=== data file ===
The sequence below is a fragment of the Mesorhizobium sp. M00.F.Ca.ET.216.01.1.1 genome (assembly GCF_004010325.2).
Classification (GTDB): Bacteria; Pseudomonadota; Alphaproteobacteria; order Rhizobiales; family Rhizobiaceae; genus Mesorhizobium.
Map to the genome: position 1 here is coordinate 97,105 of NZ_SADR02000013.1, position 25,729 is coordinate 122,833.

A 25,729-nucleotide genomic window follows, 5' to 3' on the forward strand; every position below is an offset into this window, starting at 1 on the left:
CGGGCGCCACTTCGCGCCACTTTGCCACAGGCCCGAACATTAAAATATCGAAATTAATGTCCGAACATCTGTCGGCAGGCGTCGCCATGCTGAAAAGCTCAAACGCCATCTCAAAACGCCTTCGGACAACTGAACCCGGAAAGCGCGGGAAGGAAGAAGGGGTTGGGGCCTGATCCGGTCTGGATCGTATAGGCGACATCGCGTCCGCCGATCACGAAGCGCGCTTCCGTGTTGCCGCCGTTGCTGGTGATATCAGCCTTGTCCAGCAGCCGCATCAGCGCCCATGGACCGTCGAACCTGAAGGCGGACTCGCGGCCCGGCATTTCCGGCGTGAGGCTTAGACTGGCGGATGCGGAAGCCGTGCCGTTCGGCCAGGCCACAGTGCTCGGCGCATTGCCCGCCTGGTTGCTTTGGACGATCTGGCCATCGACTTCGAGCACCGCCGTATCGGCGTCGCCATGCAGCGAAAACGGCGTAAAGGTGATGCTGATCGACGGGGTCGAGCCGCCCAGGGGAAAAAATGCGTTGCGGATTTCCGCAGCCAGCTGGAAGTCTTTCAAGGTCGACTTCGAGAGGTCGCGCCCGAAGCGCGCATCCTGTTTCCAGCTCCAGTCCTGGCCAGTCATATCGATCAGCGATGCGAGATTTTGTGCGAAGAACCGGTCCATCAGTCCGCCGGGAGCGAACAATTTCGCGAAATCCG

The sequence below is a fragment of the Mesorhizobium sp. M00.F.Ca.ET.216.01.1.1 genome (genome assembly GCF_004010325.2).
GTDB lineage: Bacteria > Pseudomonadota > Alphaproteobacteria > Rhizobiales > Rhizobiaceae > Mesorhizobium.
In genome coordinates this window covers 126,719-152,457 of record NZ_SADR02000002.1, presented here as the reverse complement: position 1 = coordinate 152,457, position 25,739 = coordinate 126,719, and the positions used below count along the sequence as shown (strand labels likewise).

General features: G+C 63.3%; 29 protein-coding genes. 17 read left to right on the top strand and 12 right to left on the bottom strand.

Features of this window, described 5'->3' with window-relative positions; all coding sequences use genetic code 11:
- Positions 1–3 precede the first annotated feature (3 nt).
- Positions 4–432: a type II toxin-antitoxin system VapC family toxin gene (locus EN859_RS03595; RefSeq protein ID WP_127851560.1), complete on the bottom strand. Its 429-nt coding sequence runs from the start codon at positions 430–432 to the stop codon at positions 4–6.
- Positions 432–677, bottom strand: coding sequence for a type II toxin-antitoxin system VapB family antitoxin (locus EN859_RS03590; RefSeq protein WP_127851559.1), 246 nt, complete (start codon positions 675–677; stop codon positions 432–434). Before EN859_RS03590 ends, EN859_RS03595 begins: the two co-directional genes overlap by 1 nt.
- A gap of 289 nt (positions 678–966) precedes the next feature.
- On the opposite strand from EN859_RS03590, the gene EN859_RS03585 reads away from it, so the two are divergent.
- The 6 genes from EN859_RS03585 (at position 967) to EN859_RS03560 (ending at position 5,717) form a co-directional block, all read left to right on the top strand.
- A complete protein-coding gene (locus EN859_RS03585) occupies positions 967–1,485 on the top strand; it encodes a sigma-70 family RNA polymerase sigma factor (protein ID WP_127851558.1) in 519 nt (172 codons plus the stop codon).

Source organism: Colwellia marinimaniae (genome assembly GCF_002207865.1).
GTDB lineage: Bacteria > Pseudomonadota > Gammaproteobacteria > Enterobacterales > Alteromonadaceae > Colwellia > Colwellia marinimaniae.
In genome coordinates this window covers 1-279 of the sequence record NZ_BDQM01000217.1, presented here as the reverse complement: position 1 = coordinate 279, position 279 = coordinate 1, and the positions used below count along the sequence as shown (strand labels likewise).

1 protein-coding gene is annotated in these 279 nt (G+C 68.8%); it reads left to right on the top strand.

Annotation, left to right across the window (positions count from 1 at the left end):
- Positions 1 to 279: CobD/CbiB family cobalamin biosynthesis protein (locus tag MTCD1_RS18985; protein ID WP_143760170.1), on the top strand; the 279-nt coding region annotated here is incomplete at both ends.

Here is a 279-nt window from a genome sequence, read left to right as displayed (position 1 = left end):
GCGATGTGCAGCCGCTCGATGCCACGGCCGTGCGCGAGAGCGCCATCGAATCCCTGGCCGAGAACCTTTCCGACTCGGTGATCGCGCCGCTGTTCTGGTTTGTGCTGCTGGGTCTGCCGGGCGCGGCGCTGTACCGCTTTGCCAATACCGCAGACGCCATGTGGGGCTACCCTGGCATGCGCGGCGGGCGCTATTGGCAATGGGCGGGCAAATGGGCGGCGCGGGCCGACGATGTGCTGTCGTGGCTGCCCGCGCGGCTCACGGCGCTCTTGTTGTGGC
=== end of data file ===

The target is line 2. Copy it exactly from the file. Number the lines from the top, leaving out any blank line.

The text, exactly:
Classification (GTDB): Bacteria; Pseudomonadota; Alphaproteobacteria; order Rhizobiales; family Rhizobiaceae; genus Mesorhizobium.